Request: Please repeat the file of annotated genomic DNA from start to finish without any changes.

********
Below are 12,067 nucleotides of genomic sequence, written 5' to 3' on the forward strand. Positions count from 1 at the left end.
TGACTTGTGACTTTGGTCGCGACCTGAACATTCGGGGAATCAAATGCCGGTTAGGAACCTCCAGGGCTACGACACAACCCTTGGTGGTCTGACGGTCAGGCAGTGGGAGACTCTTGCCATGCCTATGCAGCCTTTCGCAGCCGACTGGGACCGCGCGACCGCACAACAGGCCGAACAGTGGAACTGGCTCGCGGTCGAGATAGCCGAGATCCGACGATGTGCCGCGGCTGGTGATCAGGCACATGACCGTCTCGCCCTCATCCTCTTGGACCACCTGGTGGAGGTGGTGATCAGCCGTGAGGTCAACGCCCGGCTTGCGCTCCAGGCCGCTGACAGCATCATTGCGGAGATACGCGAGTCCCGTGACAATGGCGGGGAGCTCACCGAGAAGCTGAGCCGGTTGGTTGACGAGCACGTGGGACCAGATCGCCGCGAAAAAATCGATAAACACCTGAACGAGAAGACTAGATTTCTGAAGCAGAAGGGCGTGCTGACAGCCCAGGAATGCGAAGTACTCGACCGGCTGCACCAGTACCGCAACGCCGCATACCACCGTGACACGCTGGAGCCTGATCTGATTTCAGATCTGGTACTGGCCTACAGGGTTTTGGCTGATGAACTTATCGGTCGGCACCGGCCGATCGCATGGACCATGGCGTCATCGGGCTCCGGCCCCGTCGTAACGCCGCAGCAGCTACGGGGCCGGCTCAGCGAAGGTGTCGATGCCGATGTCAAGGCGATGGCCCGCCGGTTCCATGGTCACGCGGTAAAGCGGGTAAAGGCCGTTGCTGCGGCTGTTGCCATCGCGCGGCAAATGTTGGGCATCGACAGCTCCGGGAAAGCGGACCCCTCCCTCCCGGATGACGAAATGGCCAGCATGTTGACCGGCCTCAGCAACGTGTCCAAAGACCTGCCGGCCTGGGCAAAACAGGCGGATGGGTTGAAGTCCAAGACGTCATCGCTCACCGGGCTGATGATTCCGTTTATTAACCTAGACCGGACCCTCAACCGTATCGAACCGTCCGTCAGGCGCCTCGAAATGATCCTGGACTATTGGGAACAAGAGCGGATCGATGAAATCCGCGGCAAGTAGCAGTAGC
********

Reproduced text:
Below are 12,067 nucleotides of genomic sequence, written 5' to 3' on the forward strand. Positions count from 1 at the left end.
TGACTTGTGACTTTGGTCGCGACCTGAACATTCGGGGAATCAAATGCCGGTTAGGAACCTCCAGGGCTACGACACAACCCTTGGTGGTCTGACGGTCAGGCAGTGGGAGACTCTTGCCATGCCTATGCAGCCTTTCGCAGCCGACTGGGACCGCGCGACCGCACAACAGGCCGAACAGTGGAACTGGCTCGCGGTCGAGATAGCCGAGATCCGACGATGTGCCGCGGCTGGTGATCAGGCACATGACCGTCTCGCCCTCATCCTCTTGGACCACCTGGTGGAGGTGGTGATCAGCCGTGAGGTCAACGCCCGGCTTGCGCTCCAGGCCGCTGACAGCATCATTGCGGAGATACGCGAGTCCCGTGACAATGGCGGGGAGCTCACCGAGAAGCTGAGCCGGTTGGTTGACGAGCACGTGGGACCAGATCGCCGCGAAAAAATCGATAAACACCTGAACGAGAAGACTAGATTTCTGAAGCAGAAGGGCGTGCTGACAGCCCAGGAATGCGAAGTACTCGACCGGCTGCACCAGTACCGCAACGCCGCATACCACCGTGACACGCTGGAGCCTGATCTGATTTCAGATCTGGTACTGGCCTACAGGGTTTTGGCTGATGAACTTATCGGTCGGCACCGGCCGATCGCATGGACCATGGCGTCATCGGGCTCCGGCCCCGTCGTAACGCCGCAGCAGCTACGGGGCCGGCTCAGCGAAGGTGTCGATGCCGATGTCAAGGCGATGGCCCGCCGGTTCCATGGTCACGCGGTAAAGCGGGTAAAGGCCGTTGCTGCGGCTGTTGCCATCGCGCGGCAAATGTTGGGCATCGACAGCTCCGGGAAAGCGGACCCCTCCCTCCCGGATGACGAAATGGCCAGCATGTTGACCGGCCTCAGCAACGTGTCCAAAGACCTGCCGGCCTGGGCAAAACAGGCGGATGGGTTGAAGTCCAAGACGTCATCGCTCACCGGGCTGATGATTCCGTTTATTAACCTAGACCGGACCCTCAACCGTATCGAACCGTCCGTCAGGCGCCTCGAAATGATCCTGGACTATTGGGAACAAGAGCGGATCGATGAAATCCGCGGCAAGTAGCAGTAGC